Eternal Terminal (ET) is a remote shell that automatically reconnects without interrupting the session. Learn how to install and use it here.
ET was heavily inspired by several other projects:
ssh: Ssh is a great remote terminal program, and in fact ET uses ssh to initialize the connection. The big difference between ET and ssh is that an ET session can survive network outages and IP roaming. With ssh, one must kill the ssh session and reconnect after a network outage.
autossh: Autossh is a utility that automatically restarts an ssh session when it detects a reconnect. It's a more advanced version of doing "while true; ssh myhost.com". Although autossh will automatically reconnect, it will start a new session each time. This means, if we use tmux with control mode, we must wait for the ssh connection to die and then re-attach. ET saves valuable time by maintaining your tmux session even when the TCP connection dies and resuming quickly.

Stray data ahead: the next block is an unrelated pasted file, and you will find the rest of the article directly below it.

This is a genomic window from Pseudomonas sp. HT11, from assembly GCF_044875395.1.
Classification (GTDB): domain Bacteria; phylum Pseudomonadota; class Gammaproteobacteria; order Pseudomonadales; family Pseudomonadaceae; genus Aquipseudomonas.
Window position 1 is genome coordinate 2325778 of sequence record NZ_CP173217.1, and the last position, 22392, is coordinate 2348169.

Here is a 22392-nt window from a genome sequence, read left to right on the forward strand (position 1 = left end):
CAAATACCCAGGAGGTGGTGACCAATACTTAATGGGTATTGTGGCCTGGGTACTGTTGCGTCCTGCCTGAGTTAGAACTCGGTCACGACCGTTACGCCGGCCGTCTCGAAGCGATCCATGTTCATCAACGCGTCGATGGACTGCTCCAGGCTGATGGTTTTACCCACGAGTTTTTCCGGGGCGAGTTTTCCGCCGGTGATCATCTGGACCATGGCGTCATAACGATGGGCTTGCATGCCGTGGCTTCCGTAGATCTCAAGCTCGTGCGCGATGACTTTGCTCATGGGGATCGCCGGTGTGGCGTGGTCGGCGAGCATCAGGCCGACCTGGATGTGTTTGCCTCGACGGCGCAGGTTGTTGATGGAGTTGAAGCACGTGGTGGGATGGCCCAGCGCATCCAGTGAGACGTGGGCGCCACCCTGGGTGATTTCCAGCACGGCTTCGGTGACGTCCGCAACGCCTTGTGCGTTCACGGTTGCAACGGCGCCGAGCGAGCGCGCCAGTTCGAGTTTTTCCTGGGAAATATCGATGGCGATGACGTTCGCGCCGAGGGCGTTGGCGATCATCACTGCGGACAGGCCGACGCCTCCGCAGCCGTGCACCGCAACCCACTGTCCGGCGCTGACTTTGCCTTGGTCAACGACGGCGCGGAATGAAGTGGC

mosh: Mosh is a popular alternative to ET. While mosh provides the same core funtionality as ET, it does not support native scrolling nor tmux control mode (tmux -CC).
Version 3.0.2 of Eternal Terminal is released. Version 3 is a major milestone release and not backwards compatible with version 2.x.x. The major improvement is that ET server now runs as a deamon and can support multiple clients.
Version 2.0.2 of Eternal Terminal is released. Version 2.0.0 is a complete rewrite of the protocol for security and efficiency reasons. 2.0.2 has minor fixes to the launcher and build system.
Version 1.0.3 of Eternal Terminal is released. This fixes a bug where child processes could hold refcounters to TCP sockets that belong to ET. Please report any issues here: https://github.com/MisterTea/EternalTCP/issues/new